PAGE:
Rupert Goodwins' Diary

Thursday 29/06/2006 Annoyed Mac users are switching to Ubuntu, says Boing Boing, following up the story with a link to a useful collection of tasty things a new Ubuntoid might want to load. Although, to be accurate, the BB article says that one annoyed Mac user is switching and another is considering it.

Thursday 29/06/2006

Annoyed Mac users are switching to Ubuntu, says Boing Boing, following up the story with a link to a useful collection of tasty things a new Ubuntoid might want to load. Although, to be accurate, the BB article says that one annoyed Mac user is switching and another is considering it. Not sure that qualifies as a bone fide trend, even in the blogosphere. But assuming there's a grain of truth in it, what's the reason? Apple's fondness for locking stuff away in proprietary formats. And once the switchers decide to make the break, they might consider getting Mac hardware — but as it's all Intel anyway, you get a much better bang per buck by buying a PC and throwing XP away.

Back at the work desktop — some nondescript HP machine, which is a sad reminder of the HP9000 series workstation that I used in my first job — Ubuntu has been running for a few weeks, 14 days of which have been since the last reboot. I've not missed Windows more than a tiny bit, so much so that I'm going to delete the Windows partition, move Ubuntu into a much bigger house and just have XP around as a VMWare virtual machine. I'm not sure that I'm strictly allowed to do that under the Windows EULA, which doesn't mention my rights or responsibilities for virtual environments, nor what it'll do when I have to confirm my Windows Geunine Advantage Super Friends Club. If I'm forced to do without it altogether then, darn it, who am I to disagree?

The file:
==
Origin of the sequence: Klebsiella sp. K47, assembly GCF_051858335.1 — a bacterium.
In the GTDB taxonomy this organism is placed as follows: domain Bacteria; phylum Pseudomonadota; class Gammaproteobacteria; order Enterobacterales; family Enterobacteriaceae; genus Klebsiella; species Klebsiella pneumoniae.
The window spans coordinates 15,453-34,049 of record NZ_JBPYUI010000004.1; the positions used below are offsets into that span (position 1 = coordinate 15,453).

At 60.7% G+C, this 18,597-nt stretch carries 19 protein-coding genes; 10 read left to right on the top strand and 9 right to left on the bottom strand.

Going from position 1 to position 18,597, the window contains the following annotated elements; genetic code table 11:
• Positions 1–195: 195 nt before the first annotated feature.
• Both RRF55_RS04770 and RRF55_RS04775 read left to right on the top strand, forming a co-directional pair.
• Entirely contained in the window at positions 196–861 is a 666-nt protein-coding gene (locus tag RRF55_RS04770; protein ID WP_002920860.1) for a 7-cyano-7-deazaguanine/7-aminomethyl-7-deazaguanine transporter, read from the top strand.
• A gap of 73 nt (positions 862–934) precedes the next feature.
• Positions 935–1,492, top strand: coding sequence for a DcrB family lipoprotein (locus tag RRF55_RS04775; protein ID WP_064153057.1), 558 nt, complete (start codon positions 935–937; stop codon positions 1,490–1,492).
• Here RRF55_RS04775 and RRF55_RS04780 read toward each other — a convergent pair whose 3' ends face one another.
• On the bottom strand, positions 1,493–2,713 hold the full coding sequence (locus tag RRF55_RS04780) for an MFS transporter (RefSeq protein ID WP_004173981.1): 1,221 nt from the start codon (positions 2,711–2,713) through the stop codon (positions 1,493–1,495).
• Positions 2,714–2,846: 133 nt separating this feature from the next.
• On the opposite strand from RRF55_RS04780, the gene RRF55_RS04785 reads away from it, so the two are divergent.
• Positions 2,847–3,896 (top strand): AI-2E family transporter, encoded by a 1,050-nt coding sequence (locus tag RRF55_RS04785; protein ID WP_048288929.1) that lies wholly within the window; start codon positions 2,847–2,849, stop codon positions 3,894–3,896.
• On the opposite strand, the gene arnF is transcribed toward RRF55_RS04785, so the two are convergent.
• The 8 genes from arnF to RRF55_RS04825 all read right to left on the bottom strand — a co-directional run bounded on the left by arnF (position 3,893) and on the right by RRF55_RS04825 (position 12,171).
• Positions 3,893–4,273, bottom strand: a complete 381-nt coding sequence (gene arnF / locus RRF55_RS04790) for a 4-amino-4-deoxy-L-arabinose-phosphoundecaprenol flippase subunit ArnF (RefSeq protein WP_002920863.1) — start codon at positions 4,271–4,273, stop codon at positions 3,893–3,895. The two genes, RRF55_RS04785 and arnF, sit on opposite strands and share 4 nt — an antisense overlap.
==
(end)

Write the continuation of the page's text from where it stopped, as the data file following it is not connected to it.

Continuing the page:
Not that Microsoft says people should worry about licences. It's all going to be so much simpler soon, according to the company's UK licensing manager Ram Dhaliwal, when the company introduces a new set of tools.

"There is a Nirvana but basically it is just a mindset change," he said. "The bottom line is that you have got to do the review, find out what you have got, find out the licenses [costs]. But once you get past that, all it is is incremental changes."

That makes no sense to me. People are complaining that the licences cost too much and are too difficult to understand, so the answer is to run the software and pay up? That reference to Nirvana is enlightening: in Buddhism, a step towards this is achieved when you learn to cease desire. Stop wanting to save money and get good value, and you will not suffer?

Never mind.